SkyDrive sinks its tentacles deeply into Windows 8.1, and in many respects, that's a good thing. Newfound features include system-level SkyDrive integration with the Windows File Explorer, a modern-style file picker, app syncing, and the ability to save your files and photos straight to the cloud for any-PC-anywhere computing capabilities.
So far, so great, right? But it's not all roses: If you choose to save your files locally, rather than to the cloud, SkyDrive for Windows 8.1 strips out a feature, making it harder to snag files from afar in a pinch.
The "Fetch" feature in the SkyDrive desktop program allows you to remotely access any locally stored files on your PC, assuming you set up the feature first. It works great for those "Oh no!" moments—especially if you don't want to clog your SkyDrive with every document and presentation you've ever created.
Fetch is gone in Windows 8.1.
Actually, the entire SkyDrive desktop program is gone in Windows 8.1, no doubt due to the service's system-wide integration. Upgrading simply wiped the SkyDrive desktop app from our PCs. But even if you reinstall the discrete desktop software, Fetch will still be unavailable. From Microsoft's "Fetch" FAQ:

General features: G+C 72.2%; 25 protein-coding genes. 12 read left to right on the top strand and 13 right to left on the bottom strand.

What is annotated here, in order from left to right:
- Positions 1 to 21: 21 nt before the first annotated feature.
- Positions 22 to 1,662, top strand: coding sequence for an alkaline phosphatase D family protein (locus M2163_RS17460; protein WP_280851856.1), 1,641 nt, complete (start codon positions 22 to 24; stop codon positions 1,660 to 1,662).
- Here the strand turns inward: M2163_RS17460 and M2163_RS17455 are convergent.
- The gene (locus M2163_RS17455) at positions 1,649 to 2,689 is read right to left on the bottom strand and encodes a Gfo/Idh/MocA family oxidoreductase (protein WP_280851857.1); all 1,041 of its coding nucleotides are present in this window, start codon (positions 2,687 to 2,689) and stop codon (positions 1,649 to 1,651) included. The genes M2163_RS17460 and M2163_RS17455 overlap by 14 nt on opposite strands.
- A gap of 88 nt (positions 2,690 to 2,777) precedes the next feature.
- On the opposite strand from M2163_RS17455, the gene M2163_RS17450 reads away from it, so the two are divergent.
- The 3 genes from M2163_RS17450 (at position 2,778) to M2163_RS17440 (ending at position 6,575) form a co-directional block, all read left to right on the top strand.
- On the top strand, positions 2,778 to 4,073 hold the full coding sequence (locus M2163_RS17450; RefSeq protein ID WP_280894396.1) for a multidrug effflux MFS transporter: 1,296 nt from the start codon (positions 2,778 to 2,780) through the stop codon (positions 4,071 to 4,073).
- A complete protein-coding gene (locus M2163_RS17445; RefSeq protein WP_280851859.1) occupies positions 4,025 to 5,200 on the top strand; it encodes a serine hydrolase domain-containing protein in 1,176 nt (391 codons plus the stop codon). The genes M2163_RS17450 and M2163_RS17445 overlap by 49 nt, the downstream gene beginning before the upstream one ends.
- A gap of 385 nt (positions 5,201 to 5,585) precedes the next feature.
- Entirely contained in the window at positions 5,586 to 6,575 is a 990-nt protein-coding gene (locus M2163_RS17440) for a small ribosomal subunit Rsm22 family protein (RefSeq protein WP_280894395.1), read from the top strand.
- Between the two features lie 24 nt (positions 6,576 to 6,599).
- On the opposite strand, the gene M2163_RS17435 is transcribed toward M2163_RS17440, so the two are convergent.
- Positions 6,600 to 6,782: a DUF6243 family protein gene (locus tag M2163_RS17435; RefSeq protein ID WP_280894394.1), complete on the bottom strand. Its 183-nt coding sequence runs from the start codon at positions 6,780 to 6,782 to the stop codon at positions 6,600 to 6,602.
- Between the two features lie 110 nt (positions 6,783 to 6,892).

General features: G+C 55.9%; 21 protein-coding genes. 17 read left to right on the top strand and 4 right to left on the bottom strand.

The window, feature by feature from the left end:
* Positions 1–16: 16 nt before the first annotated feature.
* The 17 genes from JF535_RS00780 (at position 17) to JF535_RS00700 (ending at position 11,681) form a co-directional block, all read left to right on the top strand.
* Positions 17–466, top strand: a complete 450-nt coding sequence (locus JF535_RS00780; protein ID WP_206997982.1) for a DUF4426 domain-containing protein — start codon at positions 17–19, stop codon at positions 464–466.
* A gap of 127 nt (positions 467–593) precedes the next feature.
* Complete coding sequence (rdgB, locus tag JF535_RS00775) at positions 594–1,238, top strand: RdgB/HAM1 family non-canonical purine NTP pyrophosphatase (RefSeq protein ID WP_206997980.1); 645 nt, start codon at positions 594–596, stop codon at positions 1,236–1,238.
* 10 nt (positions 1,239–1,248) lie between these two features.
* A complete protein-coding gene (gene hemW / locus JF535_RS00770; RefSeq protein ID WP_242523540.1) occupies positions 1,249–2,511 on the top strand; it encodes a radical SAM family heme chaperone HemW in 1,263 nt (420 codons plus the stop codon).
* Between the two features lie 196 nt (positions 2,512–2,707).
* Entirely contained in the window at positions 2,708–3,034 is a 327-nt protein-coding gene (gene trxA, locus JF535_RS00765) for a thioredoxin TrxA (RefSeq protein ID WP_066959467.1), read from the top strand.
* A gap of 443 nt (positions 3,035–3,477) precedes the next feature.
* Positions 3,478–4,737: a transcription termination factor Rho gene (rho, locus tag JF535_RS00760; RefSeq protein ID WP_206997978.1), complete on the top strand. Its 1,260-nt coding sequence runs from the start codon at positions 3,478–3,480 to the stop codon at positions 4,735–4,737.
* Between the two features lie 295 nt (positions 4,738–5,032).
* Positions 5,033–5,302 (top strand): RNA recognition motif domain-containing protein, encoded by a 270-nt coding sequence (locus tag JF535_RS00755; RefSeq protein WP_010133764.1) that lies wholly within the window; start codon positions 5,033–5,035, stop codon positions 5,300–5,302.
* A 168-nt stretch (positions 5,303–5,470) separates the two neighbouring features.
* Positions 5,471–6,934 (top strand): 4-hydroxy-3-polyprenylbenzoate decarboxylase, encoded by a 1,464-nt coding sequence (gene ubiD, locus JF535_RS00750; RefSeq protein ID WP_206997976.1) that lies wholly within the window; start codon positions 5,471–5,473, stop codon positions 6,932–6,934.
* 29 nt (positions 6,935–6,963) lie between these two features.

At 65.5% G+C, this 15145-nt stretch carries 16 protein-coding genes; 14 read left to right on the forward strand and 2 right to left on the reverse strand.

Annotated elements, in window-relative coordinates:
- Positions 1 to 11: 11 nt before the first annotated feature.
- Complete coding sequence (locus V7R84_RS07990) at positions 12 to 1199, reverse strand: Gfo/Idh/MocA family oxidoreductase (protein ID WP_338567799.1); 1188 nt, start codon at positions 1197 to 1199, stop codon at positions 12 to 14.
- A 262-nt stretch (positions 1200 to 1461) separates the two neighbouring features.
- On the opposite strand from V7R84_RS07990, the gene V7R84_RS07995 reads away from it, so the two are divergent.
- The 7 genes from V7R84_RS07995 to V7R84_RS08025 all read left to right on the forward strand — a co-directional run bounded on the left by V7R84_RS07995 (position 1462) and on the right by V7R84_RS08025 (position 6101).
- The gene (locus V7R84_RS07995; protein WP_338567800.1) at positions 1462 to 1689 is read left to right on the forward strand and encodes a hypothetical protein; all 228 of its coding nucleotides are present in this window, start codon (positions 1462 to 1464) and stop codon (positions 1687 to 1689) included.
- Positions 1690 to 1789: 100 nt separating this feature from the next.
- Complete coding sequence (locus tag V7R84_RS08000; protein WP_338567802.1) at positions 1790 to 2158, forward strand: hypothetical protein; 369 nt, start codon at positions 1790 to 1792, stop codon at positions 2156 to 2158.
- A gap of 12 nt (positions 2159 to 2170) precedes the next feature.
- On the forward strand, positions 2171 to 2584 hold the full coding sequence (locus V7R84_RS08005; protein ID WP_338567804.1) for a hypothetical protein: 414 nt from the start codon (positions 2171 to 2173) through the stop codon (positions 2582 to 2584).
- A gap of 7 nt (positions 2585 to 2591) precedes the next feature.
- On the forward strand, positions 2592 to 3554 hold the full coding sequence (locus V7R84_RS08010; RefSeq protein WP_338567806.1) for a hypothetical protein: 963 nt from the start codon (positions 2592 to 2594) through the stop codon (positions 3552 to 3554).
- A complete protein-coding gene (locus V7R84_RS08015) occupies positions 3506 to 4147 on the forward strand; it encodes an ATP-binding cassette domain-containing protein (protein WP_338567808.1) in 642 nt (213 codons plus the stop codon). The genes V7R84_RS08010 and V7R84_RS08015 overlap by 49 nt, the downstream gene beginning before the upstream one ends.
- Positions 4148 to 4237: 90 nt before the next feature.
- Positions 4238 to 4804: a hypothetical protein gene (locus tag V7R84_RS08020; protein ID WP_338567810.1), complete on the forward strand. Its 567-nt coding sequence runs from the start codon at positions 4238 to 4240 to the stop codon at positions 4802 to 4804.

You can use a PC running Windows 8.1 to fetch files that are on another PC, but you can't fetch files that are on a PC running Windows 8.1, even if you install the SkyDrive desktop app on that PC.
In a word: Laaaaaaaaaaame.
Remember, Microsoft only offers 7GB of free cloud storage, even if you choose to save all your Windows 8.1 files and photos to the cloud, so it's still impractical to save your all great gigabytes in the Sky(Drive). SkyDrive's premium storage plans are reasonably priced as far as those things go, but they can still add up quick.
Find a new Fetch
All is not lost if you still want to snatch your locally stored files from far away locales, however. PCWorld recently published a roundup of Windows remote desktop tools, all of which can scratch your Fetch-like itch. Microsoft also just released its own Remote Desktop app for iOS and Android.
Any third-party option requires slightly more work on your end than Fetch needed, and you'll need to pay for some of them. Nor do they have the flexibility of Fetch, which worked over any web connection once the SkyDrive program on your PC was configured to support it. Windows 8.1 is still a very worthwhile upgrade for Windows 8 users, but a warning would have been nice, Microsoft.
And hey, while you're busy restoring functionality found in desktop software anyway, check out PCWorld's guide to eliminating the modern interface from Windows 8.1.